D. Let's talk about easing, if the ease value is above 0, we are going to use the animation increment (jump) we made in the addTween method. This is super easy but makes for boring animation. If the value of ease is less then 0, we will use a simple easing equation. ((t - c )/ e) 1. We get the difference of the current value and the target value (t-c). 2. Then divide that value by ease amount. We are only using the negative value to differentiate if we want an ease or linear animation, so we need to convert the ease value to a positive number using Math.abs(ease). Every time the object property value moves closer to target value the difference is divided by much smaller numbers. This causes the tween to move slower as the target value is reached creating a very accentuated ease effect.

The only catch is if you have a function call set to go off at the end of this animation, the ease ,if set too high, can cause the animation to take an extra second to finish before the function is called.

E. Check to see if the destination has been reached or over shot, if so, set the value manually to the target value, remove the tween and fire off the function call if present.

F. Now do the same thing as above, but use subtraction this time.

?View Code ACTIONSCRIPT
// process animation
function animationHandler(obj){
 
//A. get current value of object property.
var tempVal:Number = obj.aniObj[obj.propStr];
 
//B. check if value should go up or down.
var dir:Boolean;
tempVal < obj.propValue ? dir = true: dir = false;
 
//C. if value needs to increase we add.
if(dir){
 
//D. check for an ease value, if linear, increase using jump amount, else use the ease equation.
obj.aniEase > 0 ? tempVal += obj.jump:  tempVal += (obj.propValue - tempVal) / Math.abs(obj.aniEase);
 
//E. if destination has been reached, remove tween from array and call function.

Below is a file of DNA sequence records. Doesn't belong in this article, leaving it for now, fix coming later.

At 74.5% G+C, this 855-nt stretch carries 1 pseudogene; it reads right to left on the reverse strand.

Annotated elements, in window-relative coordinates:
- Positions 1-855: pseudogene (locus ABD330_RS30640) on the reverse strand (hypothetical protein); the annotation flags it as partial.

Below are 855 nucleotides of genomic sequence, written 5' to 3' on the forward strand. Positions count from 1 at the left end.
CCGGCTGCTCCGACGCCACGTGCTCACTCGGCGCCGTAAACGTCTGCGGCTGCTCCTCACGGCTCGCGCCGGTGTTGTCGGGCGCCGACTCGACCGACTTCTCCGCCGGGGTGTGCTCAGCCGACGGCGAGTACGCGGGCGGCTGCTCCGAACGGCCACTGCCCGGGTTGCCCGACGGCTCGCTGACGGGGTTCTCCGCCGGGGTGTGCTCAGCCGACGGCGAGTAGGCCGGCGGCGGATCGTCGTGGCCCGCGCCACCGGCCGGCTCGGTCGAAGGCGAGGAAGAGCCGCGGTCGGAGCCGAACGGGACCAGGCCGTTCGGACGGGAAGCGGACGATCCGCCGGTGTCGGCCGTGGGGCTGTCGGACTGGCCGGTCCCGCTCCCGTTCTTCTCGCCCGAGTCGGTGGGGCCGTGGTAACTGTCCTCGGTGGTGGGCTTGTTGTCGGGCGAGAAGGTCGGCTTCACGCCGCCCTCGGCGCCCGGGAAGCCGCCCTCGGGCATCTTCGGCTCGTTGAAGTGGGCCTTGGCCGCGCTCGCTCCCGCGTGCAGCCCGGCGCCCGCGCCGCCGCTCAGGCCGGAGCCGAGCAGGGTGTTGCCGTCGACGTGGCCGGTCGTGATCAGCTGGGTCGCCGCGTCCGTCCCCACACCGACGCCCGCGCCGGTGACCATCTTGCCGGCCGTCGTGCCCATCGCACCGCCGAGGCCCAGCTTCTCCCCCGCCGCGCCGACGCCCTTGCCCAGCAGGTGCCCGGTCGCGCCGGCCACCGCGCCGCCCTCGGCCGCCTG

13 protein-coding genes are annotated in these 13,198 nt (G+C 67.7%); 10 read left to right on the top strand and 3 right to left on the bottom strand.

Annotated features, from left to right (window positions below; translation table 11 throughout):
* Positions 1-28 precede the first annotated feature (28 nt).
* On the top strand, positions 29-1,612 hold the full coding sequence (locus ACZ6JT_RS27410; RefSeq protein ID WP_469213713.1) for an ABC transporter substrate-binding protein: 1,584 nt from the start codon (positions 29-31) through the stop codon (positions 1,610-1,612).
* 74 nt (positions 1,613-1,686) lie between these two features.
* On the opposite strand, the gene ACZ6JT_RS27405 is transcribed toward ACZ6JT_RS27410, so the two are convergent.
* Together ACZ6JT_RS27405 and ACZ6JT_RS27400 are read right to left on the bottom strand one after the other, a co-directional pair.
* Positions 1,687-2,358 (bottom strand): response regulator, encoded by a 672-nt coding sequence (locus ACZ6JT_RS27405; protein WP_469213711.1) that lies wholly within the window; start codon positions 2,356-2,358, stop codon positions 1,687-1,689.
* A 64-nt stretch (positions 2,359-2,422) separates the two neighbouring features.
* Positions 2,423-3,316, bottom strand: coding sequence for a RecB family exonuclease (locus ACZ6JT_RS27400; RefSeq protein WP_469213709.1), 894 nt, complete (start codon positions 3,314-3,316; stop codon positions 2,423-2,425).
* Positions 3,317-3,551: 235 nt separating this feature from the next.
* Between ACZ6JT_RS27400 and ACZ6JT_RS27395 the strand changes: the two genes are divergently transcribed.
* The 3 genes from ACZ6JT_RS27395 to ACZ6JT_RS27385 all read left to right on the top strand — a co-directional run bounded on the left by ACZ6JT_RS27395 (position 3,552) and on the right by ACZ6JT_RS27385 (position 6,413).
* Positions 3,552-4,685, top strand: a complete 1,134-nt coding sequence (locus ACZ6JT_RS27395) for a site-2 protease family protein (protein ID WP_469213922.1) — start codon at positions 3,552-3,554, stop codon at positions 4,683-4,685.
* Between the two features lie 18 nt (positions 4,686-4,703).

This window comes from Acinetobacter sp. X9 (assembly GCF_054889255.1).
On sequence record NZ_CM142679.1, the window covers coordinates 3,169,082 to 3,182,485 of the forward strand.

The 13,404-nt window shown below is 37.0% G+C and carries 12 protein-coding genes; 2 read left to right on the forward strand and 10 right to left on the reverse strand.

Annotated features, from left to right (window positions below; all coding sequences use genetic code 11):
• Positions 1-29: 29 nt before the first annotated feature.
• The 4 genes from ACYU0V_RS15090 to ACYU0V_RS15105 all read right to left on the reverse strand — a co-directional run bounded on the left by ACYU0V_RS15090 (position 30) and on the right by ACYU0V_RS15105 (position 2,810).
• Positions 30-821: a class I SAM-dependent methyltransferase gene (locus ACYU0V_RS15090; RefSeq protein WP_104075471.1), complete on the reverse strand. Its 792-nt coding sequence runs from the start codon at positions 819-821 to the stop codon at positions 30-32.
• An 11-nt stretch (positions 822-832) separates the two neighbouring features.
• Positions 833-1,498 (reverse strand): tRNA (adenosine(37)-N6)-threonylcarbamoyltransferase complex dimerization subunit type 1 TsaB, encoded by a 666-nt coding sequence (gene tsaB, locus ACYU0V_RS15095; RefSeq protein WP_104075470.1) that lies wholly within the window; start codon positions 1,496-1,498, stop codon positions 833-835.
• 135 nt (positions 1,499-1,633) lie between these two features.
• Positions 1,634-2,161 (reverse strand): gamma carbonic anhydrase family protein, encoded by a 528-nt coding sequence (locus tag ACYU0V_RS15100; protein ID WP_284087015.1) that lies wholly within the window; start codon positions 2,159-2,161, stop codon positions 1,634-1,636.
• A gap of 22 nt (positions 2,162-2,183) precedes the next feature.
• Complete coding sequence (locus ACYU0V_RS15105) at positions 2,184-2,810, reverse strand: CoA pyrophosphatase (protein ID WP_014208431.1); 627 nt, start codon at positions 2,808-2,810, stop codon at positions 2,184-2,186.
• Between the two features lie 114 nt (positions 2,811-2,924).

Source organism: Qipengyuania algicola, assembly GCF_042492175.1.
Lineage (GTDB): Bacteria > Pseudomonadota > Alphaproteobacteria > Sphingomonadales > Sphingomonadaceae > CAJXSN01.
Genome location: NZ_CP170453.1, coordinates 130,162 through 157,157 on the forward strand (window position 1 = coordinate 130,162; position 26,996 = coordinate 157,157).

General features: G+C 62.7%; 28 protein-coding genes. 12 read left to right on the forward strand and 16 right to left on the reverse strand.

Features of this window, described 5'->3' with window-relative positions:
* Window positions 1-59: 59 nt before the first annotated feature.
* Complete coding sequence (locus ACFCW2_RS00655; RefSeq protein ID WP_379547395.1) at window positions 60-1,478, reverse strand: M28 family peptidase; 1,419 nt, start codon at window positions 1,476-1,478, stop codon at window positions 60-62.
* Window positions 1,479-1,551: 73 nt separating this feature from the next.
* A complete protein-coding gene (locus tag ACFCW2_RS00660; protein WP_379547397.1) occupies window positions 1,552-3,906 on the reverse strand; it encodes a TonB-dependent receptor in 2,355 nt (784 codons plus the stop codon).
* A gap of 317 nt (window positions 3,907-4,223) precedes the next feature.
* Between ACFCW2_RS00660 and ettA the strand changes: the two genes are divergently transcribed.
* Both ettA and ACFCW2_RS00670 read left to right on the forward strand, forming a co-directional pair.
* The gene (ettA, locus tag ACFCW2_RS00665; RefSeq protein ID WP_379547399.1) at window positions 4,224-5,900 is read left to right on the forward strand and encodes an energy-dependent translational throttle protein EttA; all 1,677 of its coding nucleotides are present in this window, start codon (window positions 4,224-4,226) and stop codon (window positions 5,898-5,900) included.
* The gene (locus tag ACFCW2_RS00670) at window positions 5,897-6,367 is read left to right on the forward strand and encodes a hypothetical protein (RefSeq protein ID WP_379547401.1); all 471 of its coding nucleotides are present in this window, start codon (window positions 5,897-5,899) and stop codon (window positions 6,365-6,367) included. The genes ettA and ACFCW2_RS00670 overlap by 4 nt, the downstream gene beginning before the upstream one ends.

if(Math.round(tempVal) >= obj.propValue){
tempVal = obj.propValue;
 
//remove tween
removeTween(obj.aniObj, obj.propStr);
 
//call end function if present
if(obj.endFunction != null){
obj.endFunction();
}
}
// apply the tempVal to the object property. By setting the value in this way,
// we are able to tween any property using the same code
// Example: (boxMC["_x"] = 200; will set the _x property of a MovieClip instance
// called "boxMC" to 200.
obj.aniObj[obj.propStr] = tempVal;
}
else{ // same as above except using subtraction.
obj.aniEase > 0 ? tempVal -= obj.jump: tempVal -= (tempVal - obj.propValue) / Math.abs(obj.aniEase);
if(Math.round(tempVal) <= obj.propValue){
tempVal = obj.propValue;
 
//remove tween
removeTween(obj.aniObj, obj.propStr);
 
if(obj.endFunction != null){
obj.endFunction();
}
}
obj.aniObj[obj.propStr] = tempVal;
}
}

Now that all the stuff is done, we can initiate the engine with one line of code.

?View Code ACTIONSCRIPT
insertTween(boxMC, "_x", 360, 10, null);

To animate more properties of an object we need to add a call for each property to be animated. The following example will animate the _x, _y, and _alpha properties of a MovieClip instance called "boxMC" over 15 frames. You can change the ease values to create more interesting animations.

?View Code ACTIONSCRIPT
insertTween(boxMC, "_x", 360, 15, null);
insertTween(boxMC, "_y", 300, 15, null);
insertTween(boxMC, "_alpha", 0, 15, null);

The New Animation Class:
This was originally built in 2002, but it was too complicated to use with most projects. It has been revised a few times over the years into the latest, simpler incarnation. There are more powerful solutions out there like Tweener, but I think this is simple and light enough for most of my needs.

Features:
1. Tweens all common properties for MovieClip like: _x, _y, _width, _height, _xScale, _yScale, _rotation and _alpha.

2. Easing is not perfect code-wise, but looks and works pretty nice. Includes a Tweens class with Super Ease, ease in and ease out.

3. Simple to use.

4. Multiple instances of this class can run at the same time, not that you should need to, but it is possible.

5. This class uses an interval instead of onEnterFrame form more consistent animation across projects that are set to different frame rates. Based on 24 fps.

This version adds an argument for speed. With expanded ease functionality we needed an extra argument.

Class Usage:
The following sample will animate the _x property of a MovieClip instance named "boxMC" over twenty frames with a ease value of 80.

?View Code ACTIONSCRIPT
// import and register the Animation class.
import com.hdi.as2.Animation;
var ae:Animation = new Animation();